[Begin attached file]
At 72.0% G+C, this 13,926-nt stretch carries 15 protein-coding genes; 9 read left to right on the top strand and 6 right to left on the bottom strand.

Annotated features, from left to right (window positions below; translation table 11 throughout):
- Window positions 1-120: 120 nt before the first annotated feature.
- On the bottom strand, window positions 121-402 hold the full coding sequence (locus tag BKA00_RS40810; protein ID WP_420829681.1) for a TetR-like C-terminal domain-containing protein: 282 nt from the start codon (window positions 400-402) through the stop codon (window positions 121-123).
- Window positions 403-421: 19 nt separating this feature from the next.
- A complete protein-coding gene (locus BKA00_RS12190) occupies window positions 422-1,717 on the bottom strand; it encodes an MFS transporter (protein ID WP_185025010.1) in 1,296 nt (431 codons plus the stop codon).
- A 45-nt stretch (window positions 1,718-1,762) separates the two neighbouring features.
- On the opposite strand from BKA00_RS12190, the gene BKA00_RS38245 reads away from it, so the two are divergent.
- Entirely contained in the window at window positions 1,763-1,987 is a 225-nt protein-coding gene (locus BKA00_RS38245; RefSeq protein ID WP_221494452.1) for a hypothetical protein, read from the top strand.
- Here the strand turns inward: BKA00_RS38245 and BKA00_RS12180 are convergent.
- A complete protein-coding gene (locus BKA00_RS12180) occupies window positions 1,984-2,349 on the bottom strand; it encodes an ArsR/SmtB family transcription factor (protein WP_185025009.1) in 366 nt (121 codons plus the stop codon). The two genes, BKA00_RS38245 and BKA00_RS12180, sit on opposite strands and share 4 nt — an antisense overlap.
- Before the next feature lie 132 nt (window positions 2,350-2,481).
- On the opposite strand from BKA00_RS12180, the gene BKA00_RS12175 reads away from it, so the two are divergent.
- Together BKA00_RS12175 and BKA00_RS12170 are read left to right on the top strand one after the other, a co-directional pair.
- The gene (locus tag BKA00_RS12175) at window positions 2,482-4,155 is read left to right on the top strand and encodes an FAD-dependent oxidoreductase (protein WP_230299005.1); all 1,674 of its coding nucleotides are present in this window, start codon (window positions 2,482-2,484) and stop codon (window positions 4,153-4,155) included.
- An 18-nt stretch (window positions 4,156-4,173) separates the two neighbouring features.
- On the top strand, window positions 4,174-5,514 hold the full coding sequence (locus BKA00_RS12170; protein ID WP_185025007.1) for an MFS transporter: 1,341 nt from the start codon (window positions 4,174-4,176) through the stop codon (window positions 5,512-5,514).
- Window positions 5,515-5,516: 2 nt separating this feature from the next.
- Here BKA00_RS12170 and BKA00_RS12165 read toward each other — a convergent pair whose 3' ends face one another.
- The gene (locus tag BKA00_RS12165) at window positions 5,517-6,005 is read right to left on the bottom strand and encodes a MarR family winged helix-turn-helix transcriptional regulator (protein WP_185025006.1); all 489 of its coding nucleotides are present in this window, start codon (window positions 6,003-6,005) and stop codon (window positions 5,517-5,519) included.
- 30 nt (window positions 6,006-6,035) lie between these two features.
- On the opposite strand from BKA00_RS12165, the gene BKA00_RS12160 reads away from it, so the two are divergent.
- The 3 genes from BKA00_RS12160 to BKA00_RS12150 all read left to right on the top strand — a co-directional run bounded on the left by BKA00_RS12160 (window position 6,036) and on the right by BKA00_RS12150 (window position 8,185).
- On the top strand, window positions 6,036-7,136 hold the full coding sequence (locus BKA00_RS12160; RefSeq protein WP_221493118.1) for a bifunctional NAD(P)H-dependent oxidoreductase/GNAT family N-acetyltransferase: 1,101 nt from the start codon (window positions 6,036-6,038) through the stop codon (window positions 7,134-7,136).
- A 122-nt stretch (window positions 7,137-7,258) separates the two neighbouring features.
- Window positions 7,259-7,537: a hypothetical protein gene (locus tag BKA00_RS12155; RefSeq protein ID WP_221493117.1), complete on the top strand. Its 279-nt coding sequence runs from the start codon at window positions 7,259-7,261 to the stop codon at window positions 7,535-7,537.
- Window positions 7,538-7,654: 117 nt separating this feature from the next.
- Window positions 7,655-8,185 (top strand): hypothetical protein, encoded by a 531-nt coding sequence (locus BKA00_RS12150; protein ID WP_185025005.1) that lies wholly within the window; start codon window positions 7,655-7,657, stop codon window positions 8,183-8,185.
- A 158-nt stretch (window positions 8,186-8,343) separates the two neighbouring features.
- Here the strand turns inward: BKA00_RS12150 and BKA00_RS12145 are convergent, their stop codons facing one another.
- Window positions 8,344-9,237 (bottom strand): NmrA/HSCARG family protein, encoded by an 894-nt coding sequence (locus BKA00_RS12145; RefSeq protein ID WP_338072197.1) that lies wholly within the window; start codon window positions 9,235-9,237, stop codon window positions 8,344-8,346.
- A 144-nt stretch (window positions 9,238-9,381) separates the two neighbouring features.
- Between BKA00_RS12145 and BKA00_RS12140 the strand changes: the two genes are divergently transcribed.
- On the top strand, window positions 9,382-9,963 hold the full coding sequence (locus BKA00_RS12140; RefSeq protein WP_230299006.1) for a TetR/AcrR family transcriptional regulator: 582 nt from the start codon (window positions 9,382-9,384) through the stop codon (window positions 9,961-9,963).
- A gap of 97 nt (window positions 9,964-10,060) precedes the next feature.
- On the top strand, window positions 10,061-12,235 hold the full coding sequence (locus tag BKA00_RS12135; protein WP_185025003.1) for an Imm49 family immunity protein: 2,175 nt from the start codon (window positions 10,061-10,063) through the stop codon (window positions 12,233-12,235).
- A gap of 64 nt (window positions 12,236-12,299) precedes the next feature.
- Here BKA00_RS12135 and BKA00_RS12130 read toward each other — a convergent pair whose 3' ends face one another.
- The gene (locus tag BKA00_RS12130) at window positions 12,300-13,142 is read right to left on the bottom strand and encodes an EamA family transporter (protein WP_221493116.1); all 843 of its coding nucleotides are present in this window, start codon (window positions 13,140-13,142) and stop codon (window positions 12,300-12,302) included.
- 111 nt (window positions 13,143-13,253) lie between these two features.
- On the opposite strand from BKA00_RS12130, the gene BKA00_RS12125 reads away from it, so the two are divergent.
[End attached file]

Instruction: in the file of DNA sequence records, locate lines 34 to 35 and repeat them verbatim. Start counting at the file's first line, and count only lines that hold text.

- On the top strand, window positions 9,382-9,963 hold the full coding sequence (locus BKA00_RS12140; RefSeq protein WP_230299006.1) for a TetR/AcrR family transcriptional regulator: 582 nt from the start codon (window positions 9,382-9,384) through the stop codon (window positions 9,961-9,963).
- A gap of 97 nt (window positions 9,964-10,060) precedes the next feature.